This language, as well as all other provisions within the Subchapter that apply requirements to roads outside of the perimeter, would require the applicant to comply with an unconstitutional condition that places a burden beyond the applicant’s fair share and lacks a reasonable relationship to the impact flowing from a development. The provisions of Article 2 require that developers must construct road improvements to serve other developments/buildings. Here the developer must give up a property interest as a condition of approval: the developer must complete or construct road improvements or will face denial of its building construction.  The unconstitutionality of such a requirement is exacerbated where the improvements to access or roads are required outside the proposed project and provide benefits to existing users of the roads or where existing road users cause or contribute to a road’s failure to meet the requirements of the Draft. These requirements include, but are not limited to:

  1. Purpose and scope;
  2. Road and clear widths;
  3. Curb radii;
  4. Horizontal and vertical curves;
  5. Traffic volumes;
  6. Road surfaces and weight minimums;
  7. Bridges;
  8. Road grades and vertical clearances;
  9. Road turnouts and turnarounds;
  10. Standards for existing roads; and
  11. Secondary routes for existing roads.

The doctrine of unconstitutional exactions was deemed to be already “well-settled” more than 25 years ago, when the U.S. Supreme Court explained it, and applied it in the context of land use exactions, in Dolan v. City of Tigard (1994) 512 U.S. 374, 385: “[T]he government may not require a person to give up a constitutional right—here the right to receive just compensation when property is taken for a public use—in exchange for a discretionary benefit conferred by the government where the benefit sought has little or no relationship to the property.” The doctrine applies equally to exactions of property and to monetary exactions such as fees in-lieu of property exactions, and is violated where, as here, governmental approvals are withheld or denied because of noncompliance with an unconstitutional exaction requirement. (Koontz v. St. Johns River Water Mgt. Dist. (2013) 570 U.S. 595, 606.)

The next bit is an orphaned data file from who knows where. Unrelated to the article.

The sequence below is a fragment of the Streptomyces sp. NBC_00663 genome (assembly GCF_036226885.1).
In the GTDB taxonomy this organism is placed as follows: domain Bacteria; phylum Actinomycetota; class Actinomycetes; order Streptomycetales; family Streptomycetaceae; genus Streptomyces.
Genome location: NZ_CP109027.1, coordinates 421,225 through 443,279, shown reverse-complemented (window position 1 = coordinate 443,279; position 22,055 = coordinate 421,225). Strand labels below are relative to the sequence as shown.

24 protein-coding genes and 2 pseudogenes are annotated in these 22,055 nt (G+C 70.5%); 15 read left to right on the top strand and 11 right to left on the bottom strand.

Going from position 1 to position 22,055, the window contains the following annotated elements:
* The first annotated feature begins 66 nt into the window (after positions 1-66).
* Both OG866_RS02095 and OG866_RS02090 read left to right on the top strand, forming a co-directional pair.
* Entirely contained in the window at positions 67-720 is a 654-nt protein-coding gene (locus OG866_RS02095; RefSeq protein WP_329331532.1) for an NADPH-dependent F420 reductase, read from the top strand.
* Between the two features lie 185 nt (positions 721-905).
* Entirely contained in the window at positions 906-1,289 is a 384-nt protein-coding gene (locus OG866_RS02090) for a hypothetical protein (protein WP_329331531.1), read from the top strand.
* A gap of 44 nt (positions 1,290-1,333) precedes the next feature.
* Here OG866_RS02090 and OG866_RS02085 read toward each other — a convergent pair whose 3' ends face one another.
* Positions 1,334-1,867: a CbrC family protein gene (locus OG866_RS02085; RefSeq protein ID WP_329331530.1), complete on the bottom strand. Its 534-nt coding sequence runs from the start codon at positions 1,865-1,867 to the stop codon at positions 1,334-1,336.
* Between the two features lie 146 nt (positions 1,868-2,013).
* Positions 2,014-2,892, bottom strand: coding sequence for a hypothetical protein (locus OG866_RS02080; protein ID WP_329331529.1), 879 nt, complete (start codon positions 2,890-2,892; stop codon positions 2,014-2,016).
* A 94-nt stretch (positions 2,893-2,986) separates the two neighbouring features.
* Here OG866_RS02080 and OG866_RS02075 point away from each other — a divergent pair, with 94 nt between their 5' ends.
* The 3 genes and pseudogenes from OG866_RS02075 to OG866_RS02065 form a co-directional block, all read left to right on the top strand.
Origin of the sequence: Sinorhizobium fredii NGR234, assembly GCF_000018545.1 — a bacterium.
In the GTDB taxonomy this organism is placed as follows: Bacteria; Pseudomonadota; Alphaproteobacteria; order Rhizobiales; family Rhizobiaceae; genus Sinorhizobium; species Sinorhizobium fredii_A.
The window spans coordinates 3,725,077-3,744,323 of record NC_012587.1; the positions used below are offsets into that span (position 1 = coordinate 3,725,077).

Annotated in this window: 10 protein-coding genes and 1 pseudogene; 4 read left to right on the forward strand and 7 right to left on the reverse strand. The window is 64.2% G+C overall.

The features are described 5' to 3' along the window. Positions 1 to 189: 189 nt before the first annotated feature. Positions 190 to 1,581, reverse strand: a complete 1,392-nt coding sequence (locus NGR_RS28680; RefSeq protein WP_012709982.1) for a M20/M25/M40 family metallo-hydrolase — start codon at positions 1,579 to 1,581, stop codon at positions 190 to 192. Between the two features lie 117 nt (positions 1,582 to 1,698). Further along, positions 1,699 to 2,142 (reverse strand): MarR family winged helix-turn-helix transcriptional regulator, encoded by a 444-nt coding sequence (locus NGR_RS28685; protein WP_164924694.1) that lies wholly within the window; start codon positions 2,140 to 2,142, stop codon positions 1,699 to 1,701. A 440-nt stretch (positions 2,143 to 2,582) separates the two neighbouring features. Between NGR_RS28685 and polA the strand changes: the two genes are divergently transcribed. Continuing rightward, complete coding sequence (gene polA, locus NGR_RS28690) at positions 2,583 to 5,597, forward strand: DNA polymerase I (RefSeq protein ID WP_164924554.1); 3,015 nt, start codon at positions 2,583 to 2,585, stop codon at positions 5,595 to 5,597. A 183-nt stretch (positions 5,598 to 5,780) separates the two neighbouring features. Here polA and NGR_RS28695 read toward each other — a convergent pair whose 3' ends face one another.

In California, the Third District Court of Appeal struck down policies that require a developer to complete or construct road improvements as a condition of discretionary approval as an unconstitutional exaction because the requirement went beyond the traffic impact resulting from an individual project.  Alliance for Responsible Planning v. Taylor, (2021) 63 Cal.App.5th 1072. Unfortunately, the road and access related requirements contained in the Draft suffer from the same inadequacies.  The Draft requires that for existing roads, rights-of-way, roadside clearance, street width, grade, turn radii, associated fuel breaks, turnouts and many other improvements may be required, or the permit or approval shall be denied.  Those new and higher standards provide benefits to existing road users who also cause the need for these improvements. Yet the cost for these improvements disproportionately falls on the last applicant seeking a permit.  These requirements should be limited to fair share mitigation of traffic impacts resulting from the individual project only, if they have any hope of being constitutionally valid.[3]


The existing length of dead-end roads should be retained


California has the most complicated land use approval process in the nation. That means that there are a number of projects in the planning pipeline that have received some level of approval (e.g., general plan amendment or zoning) for master-planned communities.  Those approvals have been granted in reliance on the existing SRA Fire Safe Regulations although a subdivision map application has not yet been submitted for some areas.  The Draft however changes the length of dead-end roads which would cut-off access to those parcels. The regulated community should not be punished for abiding by existing regulations. Therefore, we respectfully request that section 1273.08 (a)(3) and (4) and be maintained as it exists in the existing SRA Fire Safe Regulation. For the same reason, the proposed addition of subdivision (d) should be deleted.